When it comes to movies, most laserdiscs were produced as CLV, to minimize the number of times you need to flip or change discs. A few special edition and high-end versions of movies were released as CAV, enabling access to nice still frames and other effects.

When it comes to videogames, however, it's all CAV. In the next article, I'll ignore CLV discs entirely, and talk about tracks, frames, and VBI data on CAV discs.

California Extreme 2008 Musings

This was my 9th CAX (8th in a row) — hard to believe!

My talk went pretty well and was surprisingly well-attended for something that started at 7:45pm. Thanks to everyone who showed up. It was nice to really have a chance to tell folks in person exactly what motivates people like me to work on MAME, and also to clear up some misconceptions people have about the project. Hopefully there will be some means for everyone to see it eventually.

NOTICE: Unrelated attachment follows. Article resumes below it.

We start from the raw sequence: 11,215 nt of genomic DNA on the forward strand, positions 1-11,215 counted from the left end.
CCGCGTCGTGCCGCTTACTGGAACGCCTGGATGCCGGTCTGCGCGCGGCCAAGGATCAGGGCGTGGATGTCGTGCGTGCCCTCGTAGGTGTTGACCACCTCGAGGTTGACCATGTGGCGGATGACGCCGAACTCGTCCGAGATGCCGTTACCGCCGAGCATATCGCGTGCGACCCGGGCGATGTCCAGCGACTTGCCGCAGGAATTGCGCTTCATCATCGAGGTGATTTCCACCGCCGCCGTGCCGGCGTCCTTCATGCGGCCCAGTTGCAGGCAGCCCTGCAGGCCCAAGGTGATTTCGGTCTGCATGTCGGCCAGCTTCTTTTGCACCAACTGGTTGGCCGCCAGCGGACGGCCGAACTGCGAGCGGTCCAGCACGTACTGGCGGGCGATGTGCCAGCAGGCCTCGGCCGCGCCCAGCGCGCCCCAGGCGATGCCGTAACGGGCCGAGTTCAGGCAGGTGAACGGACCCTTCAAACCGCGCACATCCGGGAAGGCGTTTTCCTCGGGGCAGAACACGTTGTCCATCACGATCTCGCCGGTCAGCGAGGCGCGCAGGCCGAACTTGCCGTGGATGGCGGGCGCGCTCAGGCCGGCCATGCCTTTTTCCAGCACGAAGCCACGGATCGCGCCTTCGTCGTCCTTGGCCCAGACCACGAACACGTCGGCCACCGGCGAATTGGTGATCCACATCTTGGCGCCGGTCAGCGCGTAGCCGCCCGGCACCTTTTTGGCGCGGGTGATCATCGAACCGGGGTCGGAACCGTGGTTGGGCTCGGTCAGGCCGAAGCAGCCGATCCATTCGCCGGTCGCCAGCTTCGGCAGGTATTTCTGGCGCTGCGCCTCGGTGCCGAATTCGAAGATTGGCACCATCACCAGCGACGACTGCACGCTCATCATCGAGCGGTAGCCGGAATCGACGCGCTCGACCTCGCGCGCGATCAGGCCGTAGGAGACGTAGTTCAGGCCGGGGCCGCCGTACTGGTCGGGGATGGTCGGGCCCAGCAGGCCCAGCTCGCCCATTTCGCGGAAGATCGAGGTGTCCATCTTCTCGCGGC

Got the chance to have dinner afterwards with R. Belmont, Tim Lindner, and Mark G. I was so wired after talking that it was really nice to sit down and talk shop over some beers and pizza.

If you ever go to the show, make sure you stick around until it closes on Saturday night. People start clearing out in the early evening, and by 10-11 you can pretty much play anything you want without a wait. Sundays are also less crowded, though games start disappearing late Sunday afternoon as people who have a lot of games to move like to get a jump on getting it all packed up.

Loved meeting up with so many people this time. I usually keep a low profile, but because I had a talk on Saturday, it was hard to avoid people knowing who I was.

Thanks to Steve for coming down, playing some games, and driving us to In-n-Out for lunch!